A marine heatwave is currently sweeping through the Atlantic ocean which will likely intensify this year’s hurricane season. The Woods Hole Oceanographic Institution reports that the water off the New England coast is 3-4˚F warmer than normal this summer.
Typically, off New England’s shores, there is a thin layer of warm water sitting on top of colder water. As a hurricane roars up the east coast the storm will mix those two layers of water together, which cools the surface temperature. Since hurricanes feed off of warm water, they tend to lose energy as the ocean surface cools. This year is shaping up to be different though because the warm layer on the surface is thicker and warmer than normal. In addition, cold water is less salty than normal, which puzzles researchers. Because of these two factors, the difference in density between the warm and cold water is greater than normal, which means they will not be able to mix together as well. This is a recipe for hurricanes that could be stronger and more frequent than normal.
Significance of Warmer Oceans
All of the world’s oceans are warming and the water off the coast of New England is warming faster than most. Warmer oceans sound nice if you don’t like swimming in cold water, but bad for most other reasons. Water can hold a tremendous amount of heat, so when our atmosphere warms up much of the excess heat gets absorbed into our oceans. Ocean currents are slowing down due to this warming. This has begun to affect the Gulf Stream which now produces eddies of warm water known as warm-core rings. These warm spots can fuel tropical storms and accelerate them up the coast when they may have otherwise dissipated.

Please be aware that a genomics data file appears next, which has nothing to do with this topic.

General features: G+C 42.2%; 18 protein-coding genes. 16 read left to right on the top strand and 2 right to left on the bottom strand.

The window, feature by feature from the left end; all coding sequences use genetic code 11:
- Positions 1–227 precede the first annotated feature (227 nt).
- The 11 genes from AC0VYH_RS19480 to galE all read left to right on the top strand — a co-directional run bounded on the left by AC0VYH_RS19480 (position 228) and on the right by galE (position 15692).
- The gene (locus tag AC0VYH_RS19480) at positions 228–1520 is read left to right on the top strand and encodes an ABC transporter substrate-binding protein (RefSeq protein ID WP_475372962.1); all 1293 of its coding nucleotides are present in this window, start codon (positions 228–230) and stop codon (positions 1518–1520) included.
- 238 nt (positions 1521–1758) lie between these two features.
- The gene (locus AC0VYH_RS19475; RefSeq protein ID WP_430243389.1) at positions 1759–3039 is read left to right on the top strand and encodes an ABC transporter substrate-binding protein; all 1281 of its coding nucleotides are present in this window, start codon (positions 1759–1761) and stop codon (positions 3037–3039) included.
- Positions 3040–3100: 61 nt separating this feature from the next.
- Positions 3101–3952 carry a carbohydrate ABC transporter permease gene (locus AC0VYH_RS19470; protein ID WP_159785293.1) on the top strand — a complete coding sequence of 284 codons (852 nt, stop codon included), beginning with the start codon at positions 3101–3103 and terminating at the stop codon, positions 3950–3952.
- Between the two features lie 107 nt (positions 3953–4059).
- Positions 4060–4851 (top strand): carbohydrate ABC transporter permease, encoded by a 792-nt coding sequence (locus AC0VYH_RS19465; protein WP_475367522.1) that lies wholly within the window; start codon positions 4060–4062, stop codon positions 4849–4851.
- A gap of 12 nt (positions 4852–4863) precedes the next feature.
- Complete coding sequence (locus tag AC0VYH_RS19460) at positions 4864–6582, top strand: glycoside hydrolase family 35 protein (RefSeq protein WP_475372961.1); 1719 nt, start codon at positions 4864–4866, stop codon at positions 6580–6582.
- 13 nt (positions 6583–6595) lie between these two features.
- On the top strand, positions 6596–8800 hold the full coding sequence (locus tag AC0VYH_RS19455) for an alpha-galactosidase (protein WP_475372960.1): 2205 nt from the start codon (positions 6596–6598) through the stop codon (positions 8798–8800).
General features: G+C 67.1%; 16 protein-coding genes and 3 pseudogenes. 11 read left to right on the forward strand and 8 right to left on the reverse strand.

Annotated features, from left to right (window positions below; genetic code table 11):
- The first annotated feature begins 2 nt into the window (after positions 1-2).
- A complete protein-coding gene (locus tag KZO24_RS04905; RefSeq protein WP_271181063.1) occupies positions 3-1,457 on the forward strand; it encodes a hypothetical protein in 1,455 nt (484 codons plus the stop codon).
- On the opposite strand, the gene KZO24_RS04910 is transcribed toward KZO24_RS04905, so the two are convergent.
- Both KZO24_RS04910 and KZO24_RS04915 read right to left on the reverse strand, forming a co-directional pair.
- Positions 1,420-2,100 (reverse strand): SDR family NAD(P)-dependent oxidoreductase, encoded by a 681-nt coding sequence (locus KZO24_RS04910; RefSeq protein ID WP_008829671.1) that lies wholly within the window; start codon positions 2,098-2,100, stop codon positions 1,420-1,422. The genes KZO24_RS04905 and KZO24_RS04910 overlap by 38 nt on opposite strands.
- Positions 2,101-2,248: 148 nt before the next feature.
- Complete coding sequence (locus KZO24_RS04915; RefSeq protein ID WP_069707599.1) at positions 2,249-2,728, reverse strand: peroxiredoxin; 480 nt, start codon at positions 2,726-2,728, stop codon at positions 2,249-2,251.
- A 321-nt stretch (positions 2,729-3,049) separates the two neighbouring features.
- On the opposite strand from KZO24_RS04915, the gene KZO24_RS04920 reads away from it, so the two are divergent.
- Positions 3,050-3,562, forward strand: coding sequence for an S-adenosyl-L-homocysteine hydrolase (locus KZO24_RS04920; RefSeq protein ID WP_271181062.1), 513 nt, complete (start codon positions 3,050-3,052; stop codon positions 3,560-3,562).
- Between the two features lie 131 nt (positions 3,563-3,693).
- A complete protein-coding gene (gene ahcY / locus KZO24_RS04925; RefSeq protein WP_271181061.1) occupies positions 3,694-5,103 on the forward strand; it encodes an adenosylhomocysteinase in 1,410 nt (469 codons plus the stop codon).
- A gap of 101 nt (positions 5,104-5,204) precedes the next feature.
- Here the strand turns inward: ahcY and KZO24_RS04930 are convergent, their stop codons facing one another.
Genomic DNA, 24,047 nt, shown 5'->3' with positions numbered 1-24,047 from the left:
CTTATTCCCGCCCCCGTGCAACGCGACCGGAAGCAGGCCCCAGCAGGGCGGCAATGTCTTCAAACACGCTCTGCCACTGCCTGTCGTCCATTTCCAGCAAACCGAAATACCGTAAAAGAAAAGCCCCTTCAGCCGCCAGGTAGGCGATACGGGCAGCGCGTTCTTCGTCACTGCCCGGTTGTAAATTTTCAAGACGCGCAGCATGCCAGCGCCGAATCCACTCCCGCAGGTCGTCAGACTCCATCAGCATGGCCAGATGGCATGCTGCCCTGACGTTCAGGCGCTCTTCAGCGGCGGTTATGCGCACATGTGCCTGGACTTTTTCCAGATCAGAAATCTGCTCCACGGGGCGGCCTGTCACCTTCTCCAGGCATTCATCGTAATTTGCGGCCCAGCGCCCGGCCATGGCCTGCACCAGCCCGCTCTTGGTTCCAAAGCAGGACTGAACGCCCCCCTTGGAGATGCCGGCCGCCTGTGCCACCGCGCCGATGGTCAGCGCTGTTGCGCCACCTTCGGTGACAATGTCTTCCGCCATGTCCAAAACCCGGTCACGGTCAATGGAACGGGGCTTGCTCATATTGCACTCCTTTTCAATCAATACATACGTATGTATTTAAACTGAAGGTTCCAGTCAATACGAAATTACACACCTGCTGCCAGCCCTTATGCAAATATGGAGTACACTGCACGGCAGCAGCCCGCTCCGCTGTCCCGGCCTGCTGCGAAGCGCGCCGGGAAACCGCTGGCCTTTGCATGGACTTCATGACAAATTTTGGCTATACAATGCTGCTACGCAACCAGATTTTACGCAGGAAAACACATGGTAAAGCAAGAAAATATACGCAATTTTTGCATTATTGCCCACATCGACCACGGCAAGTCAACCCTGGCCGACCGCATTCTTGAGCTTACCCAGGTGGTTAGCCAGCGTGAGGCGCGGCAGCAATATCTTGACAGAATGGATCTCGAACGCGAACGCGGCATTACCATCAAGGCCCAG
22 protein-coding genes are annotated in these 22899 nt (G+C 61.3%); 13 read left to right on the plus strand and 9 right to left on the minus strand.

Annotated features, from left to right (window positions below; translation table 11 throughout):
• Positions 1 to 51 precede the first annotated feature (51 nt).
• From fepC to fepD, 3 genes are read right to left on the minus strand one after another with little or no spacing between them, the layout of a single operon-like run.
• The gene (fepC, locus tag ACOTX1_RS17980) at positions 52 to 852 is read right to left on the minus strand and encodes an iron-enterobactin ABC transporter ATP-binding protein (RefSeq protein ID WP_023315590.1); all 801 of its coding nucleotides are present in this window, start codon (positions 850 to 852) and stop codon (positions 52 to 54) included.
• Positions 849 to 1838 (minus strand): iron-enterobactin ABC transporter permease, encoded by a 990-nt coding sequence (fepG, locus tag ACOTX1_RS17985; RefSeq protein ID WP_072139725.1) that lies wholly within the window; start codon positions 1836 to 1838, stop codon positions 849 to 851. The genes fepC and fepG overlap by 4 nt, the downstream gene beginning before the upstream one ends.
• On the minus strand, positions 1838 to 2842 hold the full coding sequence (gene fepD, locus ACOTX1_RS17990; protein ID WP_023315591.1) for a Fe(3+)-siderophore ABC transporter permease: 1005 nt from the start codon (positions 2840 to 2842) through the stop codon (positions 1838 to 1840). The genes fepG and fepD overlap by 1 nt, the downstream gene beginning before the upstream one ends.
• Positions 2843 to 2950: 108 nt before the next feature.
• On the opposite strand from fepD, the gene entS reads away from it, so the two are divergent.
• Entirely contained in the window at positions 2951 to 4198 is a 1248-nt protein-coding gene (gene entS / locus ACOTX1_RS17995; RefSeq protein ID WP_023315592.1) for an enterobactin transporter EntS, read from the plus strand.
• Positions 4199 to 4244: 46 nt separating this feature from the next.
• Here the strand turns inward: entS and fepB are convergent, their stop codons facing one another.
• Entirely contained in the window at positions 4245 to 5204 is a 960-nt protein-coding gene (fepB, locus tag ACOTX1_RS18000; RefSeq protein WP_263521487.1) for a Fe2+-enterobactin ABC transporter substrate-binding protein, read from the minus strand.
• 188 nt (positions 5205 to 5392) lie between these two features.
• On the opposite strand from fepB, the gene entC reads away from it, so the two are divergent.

Following the basic laws of thermodynamics, as ocean water heats up it expands. Ocean warming is one of the largest contributors to sea-level rise worldwide. In fact, over the last decade ocean warming has been responsible for 75% of sea-level rise.